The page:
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Mathematics, Science, Physical Training were included. But the conception of the work and the ideals of the teacher of to-day have entirely altered during the last twenty years. Miss Richmal Mangnall taught facts, more or less accurately. So did the early High School teachers. They aimed at instruction, while the modern schools recognise that training the intelligence mainly by observation must go before instruction

in facts.

"It is better to turn out one thinking man than a score of learned men."

This conception of what is required from the teacher has led to one great difference in the manner of teaching, and has made for progress which affects the work in all subjects. It is that the lecture system in girls' schools is a thing of the past. Note taking is discouraged; notes when taken are rarely copied out.

This is what one of the most successful teachers who taught in the early days of High Schools writes on this point:

"I think the great difference was in the teaching. It was certainly superior to private teaching but also very inferior to what is given now. I taught history by lectures, and had no idea of questioning or adapting my lecture to the capacities of the girls. In class I simply ran along during the whole hour and expected it all reproduced. The girls ran after me taking notes at the top of their speed and afterwards vied with each other in the number of pages they sent me in. The only text book I had was 'Smith's Hume.' I made up my lesson from that and learnt it by heart. I taught facts and nothing else. I had neither the knowledge of history nor of teaching necessary, and I believe most of us were equally limited. The Mathematical Mistress knew only two books of Euclid and the Science Mistress's Botany would be scoffed at now. Of course my own sense soon taught me to do better, but I expect many mistresses went on in the same way for years."

Subjects are now valued for the training they give, for their disciplinary value, as well as for the information gained in their study. This is the great distinction. The recognised subjects of a liberal education are all part of the general teaching and

training of every pupil, and the time table for each girl is arranged with a view to the supplementary value each subject has for the other. There is less rigidity. Too many subjects are not taken at the same time. Up to a certain stage, say a Lower Vth, good all round work is the aim as a preparation for the specializing which is then gradually introduced in Classics, Modern Languages, Mathematics, in English History and Literature, in Natural Sciences, in Drawing, and Music. The Vth and VIth Forms are allowed Free hours, and in them the girls are expected to work by themselves and read for themselves under guidance only from the teacher. Thus the subjects are lessened and the girls are encouraged to work for and by themselves.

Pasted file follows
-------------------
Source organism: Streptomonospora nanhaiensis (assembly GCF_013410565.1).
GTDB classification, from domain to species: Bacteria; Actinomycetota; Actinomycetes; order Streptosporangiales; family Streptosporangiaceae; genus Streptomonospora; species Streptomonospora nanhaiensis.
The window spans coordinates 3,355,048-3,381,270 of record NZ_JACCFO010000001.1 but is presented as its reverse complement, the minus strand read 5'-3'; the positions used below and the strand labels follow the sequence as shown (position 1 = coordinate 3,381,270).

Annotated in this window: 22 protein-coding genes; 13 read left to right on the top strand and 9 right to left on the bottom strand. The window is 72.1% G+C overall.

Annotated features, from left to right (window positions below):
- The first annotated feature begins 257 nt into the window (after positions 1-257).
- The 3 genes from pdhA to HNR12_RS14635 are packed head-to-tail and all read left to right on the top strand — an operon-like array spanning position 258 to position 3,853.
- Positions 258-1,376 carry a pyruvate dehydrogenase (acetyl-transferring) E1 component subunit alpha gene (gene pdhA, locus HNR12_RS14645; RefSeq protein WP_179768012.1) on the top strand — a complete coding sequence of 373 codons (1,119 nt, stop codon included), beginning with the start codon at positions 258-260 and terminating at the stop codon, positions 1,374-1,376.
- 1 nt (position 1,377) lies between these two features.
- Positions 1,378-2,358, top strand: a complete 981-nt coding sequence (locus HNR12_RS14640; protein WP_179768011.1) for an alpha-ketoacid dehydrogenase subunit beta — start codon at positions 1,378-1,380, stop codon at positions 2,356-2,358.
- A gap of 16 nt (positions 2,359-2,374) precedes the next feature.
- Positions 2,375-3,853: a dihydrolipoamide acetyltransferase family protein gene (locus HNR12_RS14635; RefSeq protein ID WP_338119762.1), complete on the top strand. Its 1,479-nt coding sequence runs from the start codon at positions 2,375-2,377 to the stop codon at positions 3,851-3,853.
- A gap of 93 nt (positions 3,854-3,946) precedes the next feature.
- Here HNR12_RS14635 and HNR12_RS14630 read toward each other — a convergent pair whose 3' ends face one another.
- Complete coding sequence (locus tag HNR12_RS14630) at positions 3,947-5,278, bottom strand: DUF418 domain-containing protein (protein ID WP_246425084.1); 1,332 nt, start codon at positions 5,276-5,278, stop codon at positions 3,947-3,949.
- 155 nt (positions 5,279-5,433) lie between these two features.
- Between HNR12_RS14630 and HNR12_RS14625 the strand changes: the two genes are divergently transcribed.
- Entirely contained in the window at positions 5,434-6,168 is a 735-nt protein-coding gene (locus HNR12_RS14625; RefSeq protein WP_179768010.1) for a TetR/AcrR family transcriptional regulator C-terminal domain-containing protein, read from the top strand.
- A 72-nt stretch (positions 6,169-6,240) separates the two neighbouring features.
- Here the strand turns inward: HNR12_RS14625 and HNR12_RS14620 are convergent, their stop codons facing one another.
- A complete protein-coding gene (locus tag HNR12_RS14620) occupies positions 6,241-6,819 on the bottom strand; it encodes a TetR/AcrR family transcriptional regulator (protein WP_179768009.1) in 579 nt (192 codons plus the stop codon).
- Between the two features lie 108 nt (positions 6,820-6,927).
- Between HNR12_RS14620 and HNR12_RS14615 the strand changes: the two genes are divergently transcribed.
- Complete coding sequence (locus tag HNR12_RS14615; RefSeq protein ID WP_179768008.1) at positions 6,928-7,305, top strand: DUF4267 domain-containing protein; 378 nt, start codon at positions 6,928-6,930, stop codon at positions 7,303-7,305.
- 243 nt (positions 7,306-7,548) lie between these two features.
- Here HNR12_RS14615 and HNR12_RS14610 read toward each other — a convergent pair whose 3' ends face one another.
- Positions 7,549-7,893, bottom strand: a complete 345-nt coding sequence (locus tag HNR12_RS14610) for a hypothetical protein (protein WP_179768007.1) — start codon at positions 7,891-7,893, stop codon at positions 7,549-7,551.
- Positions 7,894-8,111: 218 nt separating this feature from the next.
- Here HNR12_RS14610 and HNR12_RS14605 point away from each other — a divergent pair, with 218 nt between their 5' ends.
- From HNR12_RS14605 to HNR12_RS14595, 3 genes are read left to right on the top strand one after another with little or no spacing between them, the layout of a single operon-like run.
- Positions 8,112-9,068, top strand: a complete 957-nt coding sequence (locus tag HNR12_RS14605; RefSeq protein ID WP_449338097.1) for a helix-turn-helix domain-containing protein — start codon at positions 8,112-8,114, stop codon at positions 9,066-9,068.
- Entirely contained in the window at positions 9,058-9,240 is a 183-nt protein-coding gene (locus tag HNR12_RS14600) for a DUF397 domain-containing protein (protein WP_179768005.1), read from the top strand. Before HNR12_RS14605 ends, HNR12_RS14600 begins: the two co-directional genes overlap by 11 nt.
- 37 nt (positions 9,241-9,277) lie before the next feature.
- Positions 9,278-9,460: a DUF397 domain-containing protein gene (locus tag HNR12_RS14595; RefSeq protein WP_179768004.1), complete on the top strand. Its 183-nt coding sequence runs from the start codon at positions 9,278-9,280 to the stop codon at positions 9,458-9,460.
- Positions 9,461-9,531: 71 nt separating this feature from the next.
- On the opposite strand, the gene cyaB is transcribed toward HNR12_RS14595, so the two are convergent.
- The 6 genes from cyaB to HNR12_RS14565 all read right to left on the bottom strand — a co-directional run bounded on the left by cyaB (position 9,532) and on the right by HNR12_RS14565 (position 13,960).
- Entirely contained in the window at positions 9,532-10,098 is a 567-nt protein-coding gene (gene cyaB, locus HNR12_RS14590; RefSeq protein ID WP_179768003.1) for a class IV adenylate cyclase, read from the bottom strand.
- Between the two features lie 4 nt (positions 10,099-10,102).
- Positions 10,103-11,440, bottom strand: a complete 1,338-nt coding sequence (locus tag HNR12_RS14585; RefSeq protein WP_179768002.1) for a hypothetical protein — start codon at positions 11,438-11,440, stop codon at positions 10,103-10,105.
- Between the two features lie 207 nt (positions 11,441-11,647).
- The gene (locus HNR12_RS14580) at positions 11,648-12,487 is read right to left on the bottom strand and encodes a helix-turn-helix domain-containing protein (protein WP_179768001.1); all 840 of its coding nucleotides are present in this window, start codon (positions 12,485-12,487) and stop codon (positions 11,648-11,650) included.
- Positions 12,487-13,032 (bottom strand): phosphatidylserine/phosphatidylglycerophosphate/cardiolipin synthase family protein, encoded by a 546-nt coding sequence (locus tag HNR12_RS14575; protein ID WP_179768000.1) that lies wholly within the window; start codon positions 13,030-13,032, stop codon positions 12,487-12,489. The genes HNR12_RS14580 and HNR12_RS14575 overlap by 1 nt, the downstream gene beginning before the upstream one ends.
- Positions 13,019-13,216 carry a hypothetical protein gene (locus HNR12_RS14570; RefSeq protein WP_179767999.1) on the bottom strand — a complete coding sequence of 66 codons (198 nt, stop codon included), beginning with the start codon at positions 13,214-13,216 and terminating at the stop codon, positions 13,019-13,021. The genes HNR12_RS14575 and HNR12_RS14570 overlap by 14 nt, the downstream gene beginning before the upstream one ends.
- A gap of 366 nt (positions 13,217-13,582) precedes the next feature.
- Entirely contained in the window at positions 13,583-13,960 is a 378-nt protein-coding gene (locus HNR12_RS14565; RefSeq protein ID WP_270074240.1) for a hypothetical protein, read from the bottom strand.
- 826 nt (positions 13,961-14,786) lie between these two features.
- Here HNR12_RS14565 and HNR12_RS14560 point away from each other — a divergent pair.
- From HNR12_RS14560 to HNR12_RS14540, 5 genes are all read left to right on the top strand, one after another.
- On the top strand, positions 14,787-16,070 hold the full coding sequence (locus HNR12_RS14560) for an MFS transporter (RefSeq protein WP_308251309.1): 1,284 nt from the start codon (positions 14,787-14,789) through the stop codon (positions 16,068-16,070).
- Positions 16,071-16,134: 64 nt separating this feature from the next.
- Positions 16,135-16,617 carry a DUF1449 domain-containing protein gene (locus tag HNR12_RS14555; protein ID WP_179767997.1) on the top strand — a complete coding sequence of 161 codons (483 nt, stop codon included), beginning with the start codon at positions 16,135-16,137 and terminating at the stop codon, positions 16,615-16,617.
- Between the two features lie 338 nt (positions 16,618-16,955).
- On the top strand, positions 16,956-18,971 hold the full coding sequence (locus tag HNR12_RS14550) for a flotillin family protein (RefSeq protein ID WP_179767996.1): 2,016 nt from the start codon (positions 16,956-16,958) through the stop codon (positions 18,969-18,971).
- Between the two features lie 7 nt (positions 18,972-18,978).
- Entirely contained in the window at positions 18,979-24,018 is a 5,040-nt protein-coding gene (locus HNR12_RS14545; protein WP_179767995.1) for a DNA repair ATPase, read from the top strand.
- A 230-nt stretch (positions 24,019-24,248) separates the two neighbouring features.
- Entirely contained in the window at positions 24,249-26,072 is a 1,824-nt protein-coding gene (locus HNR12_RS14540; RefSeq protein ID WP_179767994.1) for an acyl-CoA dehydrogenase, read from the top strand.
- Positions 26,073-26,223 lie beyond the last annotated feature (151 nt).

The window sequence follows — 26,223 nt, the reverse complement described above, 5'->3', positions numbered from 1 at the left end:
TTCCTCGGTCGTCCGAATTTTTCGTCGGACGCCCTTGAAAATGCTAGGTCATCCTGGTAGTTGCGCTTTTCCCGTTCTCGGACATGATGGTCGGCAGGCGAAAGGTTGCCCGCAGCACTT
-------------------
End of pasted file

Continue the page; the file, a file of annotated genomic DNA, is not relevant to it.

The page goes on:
Progress is also the direct result of the great improvement in the teaching power in Schools. Every year the number of women who leave the Universities to take up teaching in Schools increases. They have been trained and taught at School and College in a scholarly way; they have learnt at first hand from those who are masters of their subject. They have acquired a certain amount of scholarship themselves. Through them the education given to girls in the best High Schools is advancing by leaps and bounds. The debt the Schools owe to the Colleges for women, and to the Universities which receive them and teach and examine them, is a great one. The Schools are beginning to repay it by sending each year to the Colleges girls who are better prepared to begin at once to take advantage of the special teaching the Universities offer. I can remember the time when it was the exception for a girl to take the Previous Examination, at any rate Part I., Latin and Greek, before the end of her first year. From the best and most ambitious schools it is now the exception for her not to have taken the whole or its equivalent before she comes into residence, or at the end of her first term. Progress has also resulted from the view now taken in the best schools of examinations.

In early days there was an almost feverish desire on the

part of the teachers for public examinations. All untrained as they were, they limited their teaching to facts, and really believed the aim and object of their lessons was success in examinations.

But as the Schools have become conscious of their progress, university examinations have taken their proper place in the scheme of work.

Inspection all through:- Viva voce examinations of the lower and middle Forms (personally I would cheerfully dispense with these), the Oxford and Cambridge Schools Examination papers for the higher, and the Oxford and Cambridge Higher Certificate and University Scholarship Examinations for the highest Forms make a satisfactory scheme of Inspection and Examination. It ensures thoroughness and gives encouragement to work done on the right lines.